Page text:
July 22 Talking Points



Talking Points

What’s the buzz from the world of sports? Here are some items that will have people talking:


Oregon coach Chip Kelly faces reporters on Tuesday in Los Angeles at the preseason media day for the reconfigured Pac-12. It’s going to be hard for Oregon to maintain its silence on the Willie Lyles-Texas recruiting scandal much longer as football season nears and the Ducks garner lot of attention due to their high ranking in the polls.

Oregon recently confirmed that it retained the legal services of Bond, Schoeneck & King. Former NCAA enforcement staffer Michael Glazier leads the firm’s Collegiate Sports Practice Group, which has become known for representing schools facing NCAA infractions. This is the biggest controversy Oregon has faced in recent memory, although Kelly has proven adept at shielding his team from past distractions.

Kelly has kept the team focused with his trademark “Win The Day” mantra, and the Ducks deflected much of the negative attention by winning back-to-back Pac-10 championships and playing in the national title game.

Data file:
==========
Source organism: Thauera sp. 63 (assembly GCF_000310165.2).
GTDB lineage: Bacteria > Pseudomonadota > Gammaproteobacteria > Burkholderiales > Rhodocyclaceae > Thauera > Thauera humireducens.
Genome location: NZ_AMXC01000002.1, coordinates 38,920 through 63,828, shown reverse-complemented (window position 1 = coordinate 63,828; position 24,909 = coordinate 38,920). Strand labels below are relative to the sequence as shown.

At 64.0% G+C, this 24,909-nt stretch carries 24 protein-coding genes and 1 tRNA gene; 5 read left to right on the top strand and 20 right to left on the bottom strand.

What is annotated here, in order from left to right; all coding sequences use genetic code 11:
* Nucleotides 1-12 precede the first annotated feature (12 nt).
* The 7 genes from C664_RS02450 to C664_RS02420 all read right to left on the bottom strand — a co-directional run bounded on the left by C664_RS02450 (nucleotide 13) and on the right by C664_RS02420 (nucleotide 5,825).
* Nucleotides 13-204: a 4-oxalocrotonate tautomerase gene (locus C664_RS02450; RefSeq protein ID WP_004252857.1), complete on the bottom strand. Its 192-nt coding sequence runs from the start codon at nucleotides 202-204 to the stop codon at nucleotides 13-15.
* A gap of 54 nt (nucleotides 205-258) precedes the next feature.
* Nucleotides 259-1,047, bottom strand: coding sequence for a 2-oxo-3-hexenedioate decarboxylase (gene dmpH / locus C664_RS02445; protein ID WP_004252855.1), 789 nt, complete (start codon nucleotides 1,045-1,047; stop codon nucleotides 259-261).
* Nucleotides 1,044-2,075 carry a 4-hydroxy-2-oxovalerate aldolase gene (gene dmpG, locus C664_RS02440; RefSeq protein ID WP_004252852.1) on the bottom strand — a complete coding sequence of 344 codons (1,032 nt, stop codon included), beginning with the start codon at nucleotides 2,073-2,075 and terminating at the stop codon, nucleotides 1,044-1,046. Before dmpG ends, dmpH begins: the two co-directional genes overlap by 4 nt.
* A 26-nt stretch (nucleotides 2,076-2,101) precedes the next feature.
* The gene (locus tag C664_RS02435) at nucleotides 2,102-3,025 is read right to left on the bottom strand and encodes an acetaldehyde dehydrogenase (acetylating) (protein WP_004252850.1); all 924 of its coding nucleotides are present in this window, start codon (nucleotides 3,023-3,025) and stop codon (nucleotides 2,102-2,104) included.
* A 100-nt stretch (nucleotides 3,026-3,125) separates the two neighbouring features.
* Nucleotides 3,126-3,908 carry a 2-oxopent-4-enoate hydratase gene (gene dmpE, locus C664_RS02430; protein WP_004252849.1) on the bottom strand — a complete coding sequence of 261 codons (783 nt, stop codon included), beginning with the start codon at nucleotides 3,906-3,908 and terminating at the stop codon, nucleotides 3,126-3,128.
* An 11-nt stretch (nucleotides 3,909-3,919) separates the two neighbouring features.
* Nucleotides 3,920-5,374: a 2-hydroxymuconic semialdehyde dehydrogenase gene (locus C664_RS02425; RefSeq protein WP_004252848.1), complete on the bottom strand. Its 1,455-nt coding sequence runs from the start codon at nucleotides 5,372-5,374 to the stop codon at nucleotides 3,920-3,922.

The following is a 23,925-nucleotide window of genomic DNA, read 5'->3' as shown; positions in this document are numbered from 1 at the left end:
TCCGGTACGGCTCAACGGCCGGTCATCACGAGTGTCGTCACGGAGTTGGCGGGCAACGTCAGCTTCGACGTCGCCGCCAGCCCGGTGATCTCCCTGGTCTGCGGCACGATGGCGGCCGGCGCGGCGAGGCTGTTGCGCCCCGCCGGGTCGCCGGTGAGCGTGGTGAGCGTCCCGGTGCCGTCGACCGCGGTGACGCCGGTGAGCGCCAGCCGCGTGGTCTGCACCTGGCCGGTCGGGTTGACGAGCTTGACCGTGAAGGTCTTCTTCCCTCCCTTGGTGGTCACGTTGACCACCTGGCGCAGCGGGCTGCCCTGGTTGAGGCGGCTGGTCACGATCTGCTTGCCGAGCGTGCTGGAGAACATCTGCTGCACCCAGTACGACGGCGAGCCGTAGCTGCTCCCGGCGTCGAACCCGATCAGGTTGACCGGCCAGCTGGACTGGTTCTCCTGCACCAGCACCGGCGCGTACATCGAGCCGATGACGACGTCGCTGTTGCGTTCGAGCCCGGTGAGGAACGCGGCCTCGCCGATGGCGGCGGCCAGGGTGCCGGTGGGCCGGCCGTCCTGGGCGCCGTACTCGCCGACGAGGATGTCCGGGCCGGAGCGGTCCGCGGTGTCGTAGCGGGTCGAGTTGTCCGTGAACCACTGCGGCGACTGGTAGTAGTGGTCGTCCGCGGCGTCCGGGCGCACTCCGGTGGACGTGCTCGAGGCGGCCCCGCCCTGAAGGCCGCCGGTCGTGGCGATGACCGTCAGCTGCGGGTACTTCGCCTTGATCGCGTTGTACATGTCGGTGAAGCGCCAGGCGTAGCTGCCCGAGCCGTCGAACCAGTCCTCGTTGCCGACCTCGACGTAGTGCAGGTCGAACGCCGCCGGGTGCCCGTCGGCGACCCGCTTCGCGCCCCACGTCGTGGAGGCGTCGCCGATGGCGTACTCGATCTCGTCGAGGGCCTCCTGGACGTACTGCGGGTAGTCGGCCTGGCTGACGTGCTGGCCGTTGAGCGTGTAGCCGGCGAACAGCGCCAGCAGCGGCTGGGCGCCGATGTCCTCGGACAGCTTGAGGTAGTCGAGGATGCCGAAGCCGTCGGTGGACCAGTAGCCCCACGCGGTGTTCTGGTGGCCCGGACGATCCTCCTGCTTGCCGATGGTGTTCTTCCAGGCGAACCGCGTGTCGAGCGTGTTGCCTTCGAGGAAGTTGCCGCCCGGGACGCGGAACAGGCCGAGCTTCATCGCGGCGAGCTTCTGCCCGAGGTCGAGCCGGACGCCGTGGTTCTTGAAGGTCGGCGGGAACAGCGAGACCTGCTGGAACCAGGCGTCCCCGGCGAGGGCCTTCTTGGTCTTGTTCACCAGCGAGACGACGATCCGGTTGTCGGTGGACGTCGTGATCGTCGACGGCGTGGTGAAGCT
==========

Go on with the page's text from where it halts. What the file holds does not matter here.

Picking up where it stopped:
While quick to address past crises, Kelly has not said much about Lyles.

“Win The Day” won’t likely suffice as a response when he faces reporters in Los Angeles.


What we can now say without a doubt is that Lyles is not a victim here, as he tried to portray himself when he — selectively — spilled his guts to Yahoo! Sports, writes Ted Miller of ESPN. He continues:

“If you were making a list of young men in the state of Texas who most needed a mentor, you’d have to go through several million before you arrived at (LaMichael) James or fellow Ducks running back Lache Seastrunk. It doesn’t really seem that cynical to note that Lyles’ choice of acolytes seems curiously self-interested based on his chosen profession.

“James and Seastrunk would both be playing football for a BCS program today even if they had not met Lyles. Of that you can be certain. So let’s not act as if his behind-the-scenes work for them functioned as game-saving, selfless gestures.”